Penning a drama

Posted: February 29, 2008 in Church, Perspective

I think one of the most random courses I ever took in college was a creative writing course.  I say “random,” because I was a psychology major.  An English class was a requirement for graduation, but not part of my career track.  However – to my surprise, it was one of the best courses I took in college. 

We had to author our own short stories.  We had to come up with the characters, the plot, the climax – all the elements to make a story great.  I won’t bore you with any of my stories, but it was interesting having to sit down and create (1) characters (with distinct personalities and their own “baggage”), (2) a plot where the tension between characters increased, (3) the climactic point where everything hits the fan, and (4) some sort of resolution (if you chose to include one at all).

Actually, this task is easier than you think, because drama comes so naturally for us in our real lives:

We are characters.  Every one of us has a distinct personality.  Every one of us is wired a certain way (think genetics).  But every one of us also carries around the pain/lessons/hopes/disappointments/expectations of our lives up to this point.   We walk into every situation carrying this stuff with us.  This life-baggage shapes what we think, or expect, from people.  It even shapes whom we choose to interact with.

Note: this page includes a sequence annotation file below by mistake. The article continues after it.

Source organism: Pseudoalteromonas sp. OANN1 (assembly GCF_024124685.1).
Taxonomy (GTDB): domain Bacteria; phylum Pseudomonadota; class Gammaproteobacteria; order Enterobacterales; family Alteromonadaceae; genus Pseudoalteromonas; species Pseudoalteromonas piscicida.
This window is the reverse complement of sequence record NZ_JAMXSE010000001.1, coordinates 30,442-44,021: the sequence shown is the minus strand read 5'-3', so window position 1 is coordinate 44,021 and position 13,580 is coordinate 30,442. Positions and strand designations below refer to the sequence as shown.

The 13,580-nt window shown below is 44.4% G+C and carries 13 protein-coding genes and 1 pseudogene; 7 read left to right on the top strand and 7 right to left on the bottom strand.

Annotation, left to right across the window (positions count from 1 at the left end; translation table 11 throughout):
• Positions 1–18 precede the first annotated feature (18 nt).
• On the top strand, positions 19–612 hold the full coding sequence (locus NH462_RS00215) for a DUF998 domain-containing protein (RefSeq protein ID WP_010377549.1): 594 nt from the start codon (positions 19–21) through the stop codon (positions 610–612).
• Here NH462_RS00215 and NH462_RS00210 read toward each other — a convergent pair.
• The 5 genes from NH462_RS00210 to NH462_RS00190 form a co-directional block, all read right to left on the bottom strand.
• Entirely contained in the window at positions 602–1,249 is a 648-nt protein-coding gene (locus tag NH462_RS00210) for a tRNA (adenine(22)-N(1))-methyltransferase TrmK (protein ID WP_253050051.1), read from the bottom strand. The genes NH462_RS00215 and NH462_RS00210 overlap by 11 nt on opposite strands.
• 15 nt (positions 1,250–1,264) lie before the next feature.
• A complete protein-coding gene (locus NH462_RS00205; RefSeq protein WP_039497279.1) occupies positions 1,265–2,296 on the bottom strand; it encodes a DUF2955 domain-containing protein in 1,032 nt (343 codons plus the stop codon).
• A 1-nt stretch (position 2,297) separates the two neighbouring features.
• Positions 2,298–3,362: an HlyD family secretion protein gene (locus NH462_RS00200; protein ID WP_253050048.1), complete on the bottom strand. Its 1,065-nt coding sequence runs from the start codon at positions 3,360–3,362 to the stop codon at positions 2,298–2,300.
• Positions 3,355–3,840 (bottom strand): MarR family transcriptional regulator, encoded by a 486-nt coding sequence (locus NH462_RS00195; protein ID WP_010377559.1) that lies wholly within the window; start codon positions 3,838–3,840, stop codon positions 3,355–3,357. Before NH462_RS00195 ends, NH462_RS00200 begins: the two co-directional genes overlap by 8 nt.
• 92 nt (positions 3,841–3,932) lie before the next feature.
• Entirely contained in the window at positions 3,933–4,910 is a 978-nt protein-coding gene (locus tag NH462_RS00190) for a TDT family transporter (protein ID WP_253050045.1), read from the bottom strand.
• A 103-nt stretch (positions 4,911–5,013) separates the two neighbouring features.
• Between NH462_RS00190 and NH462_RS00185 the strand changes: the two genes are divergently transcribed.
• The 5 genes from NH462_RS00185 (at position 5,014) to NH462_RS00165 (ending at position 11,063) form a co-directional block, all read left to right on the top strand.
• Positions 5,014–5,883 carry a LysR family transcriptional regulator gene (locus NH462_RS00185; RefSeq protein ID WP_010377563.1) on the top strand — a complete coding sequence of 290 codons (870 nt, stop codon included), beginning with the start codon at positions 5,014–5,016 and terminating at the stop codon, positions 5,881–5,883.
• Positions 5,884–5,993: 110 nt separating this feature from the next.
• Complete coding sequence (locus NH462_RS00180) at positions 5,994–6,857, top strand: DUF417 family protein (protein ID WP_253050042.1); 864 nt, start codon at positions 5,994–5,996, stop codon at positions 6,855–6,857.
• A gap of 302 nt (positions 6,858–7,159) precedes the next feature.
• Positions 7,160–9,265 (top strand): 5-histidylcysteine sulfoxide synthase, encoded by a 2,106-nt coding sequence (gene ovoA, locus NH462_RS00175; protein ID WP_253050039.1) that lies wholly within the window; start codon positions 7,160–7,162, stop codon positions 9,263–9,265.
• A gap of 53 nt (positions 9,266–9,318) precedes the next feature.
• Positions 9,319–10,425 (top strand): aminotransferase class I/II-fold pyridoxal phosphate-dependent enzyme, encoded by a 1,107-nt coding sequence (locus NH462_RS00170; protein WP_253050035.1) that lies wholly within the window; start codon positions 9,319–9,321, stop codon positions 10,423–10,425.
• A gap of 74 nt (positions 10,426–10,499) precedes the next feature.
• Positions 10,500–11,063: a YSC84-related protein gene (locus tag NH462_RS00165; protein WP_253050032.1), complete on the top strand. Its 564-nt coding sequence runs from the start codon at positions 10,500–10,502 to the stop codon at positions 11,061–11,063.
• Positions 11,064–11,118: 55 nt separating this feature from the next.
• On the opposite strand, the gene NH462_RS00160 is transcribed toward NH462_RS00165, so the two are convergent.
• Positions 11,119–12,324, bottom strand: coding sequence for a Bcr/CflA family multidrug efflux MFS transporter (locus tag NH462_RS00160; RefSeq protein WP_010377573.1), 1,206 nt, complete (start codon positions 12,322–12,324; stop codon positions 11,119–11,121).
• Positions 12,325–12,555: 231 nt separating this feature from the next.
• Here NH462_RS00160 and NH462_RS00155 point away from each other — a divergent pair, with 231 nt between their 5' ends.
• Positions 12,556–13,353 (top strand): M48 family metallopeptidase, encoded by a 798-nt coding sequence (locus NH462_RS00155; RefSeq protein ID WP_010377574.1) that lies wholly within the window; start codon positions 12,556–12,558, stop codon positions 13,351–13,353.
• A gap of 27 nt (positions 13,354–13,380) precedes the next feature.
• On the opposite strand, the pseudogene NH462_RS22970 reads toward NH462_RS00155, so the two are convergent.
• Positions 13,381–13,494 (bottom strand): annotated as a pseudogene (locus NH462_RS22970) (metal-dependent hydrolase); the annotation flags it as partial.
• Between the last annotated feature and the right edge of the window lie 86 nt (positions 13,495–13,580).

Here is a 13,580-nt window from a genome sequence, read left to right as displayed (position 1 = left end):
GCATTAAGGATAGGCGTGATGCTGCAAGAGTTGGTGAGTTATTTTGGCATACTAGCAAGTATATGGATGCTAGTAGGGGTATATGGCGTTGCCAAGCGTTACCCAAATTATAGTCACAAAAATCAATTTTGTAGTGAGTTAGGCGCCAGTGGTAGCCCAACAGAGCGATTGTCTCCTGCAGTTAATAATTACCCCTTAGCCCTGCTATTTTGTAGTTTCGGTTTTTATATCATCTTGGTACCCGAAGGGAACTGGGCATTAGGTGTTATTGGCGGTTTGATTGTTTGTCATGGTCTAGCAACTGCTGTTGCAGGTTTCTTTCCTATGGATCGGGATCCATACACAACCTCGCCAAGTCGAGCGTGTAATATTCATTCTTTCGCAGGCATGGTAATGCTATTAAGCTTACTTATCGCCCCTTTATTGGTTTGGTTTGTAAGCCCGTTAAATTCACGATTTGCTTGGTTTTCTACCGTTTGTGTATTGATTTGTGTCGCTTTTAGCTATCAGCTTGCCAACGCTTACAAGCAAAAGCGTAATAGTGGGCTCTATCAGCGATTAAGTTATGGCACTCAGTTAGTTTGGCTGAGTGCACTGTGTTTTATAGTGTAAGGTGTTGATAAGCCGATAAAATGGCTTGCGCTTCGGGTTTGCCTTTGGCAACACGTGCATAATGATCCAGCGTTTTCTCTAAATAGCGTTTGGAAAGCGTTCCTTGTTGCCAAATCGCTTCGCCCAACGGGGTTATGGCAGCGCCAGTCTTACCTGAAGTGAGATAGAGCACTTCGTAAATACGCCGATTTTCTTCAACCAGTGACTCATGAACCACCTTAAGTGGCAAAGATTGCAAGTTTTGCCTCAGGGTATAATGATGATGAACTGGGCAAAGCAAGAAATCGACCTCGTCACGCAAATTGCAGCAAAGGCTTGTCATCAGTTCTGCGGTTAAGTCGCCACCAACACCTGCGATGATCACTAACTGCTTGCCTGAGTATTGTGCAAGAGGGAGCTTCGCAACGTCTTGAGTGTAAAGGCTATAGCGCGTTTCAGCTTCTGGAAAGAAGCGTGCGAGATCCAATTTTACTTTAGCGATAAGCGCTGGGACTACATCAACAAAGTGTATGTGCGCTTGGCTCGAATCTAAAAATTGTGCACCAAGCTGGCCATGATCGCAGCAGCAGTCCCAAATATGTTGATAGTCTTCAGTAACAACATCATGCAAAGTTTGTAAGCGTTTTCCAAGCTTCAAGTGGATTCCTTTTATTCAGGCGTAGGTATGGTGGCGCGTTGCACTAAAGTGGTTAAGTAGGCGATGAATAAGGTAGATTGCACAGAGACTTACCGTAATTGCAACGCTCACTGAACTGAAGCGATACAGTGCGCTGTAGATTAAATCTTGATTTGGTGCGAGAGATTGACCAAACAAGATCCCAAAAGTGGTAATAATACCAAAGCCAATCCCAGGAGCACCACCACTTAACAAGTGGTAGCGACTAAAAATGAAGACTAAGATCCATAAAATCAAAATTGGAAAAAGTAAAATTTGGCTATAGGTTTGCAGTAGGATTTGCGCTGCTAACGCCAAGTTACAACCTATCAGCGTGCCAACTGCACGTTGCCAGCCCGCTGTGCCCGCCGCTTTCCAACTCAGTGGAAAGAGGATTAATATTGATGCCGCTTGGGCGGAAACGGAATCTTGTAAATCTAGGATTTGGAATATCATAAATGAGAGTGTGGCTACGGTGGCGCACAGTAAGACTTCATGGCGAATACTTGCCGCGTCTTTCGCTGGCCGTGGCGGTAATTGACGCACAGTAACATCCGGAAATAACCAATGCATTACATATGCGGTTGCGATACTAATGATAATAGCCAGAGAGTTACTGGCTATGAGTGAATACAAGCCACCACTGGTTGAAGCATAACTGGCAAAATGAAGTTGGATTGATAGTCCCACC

We live the plot.  We write the drama.  We create the tension.  All it takes is for someone to disappoint us (not live up to our expectations) and the drama begins.  Or all it takes is to make a choice we know we shouldn’t make and the drama begins.  Sure, life can throw tragedy at us that is not of our own doing, but I think much of the time we create the drama ourselves.

We create the climax.  If you stay in a state of tension with those around you long enough (by not resolving conflicts, not being fair in our expectations, even drowning in our pains/depression), eventually things explode. 

 Resolution? If we’re lucky, we can recover from this explosion with our relationships intact (or even better from the experience), but usually these moments only further shape our personality into something even more “dramatic.”  The pain runs deeper, the expectations become increasingly unfair, and – when consumed by the drama – we may even begin wearing the ‘stigma’ of being a drama queen or king.

Sure, drama is exciting on paper (or in the theater), but in our real lives, it seems the definition of drama is really more one of tragedy – living with the consequences of bad choices and broken relationships – than excitement.  What really troubles me is how rampant this “tragic drama” is among people calling themselves Christ-followers.  Our churches can be some of the greatest cesspoools of tension and personality conflicts on the planet.  People who proclaim salvation by grace and a desire to “love their neighbor as themselves” can be some of the meanest, hypocritical, hateful, and self-centered people around.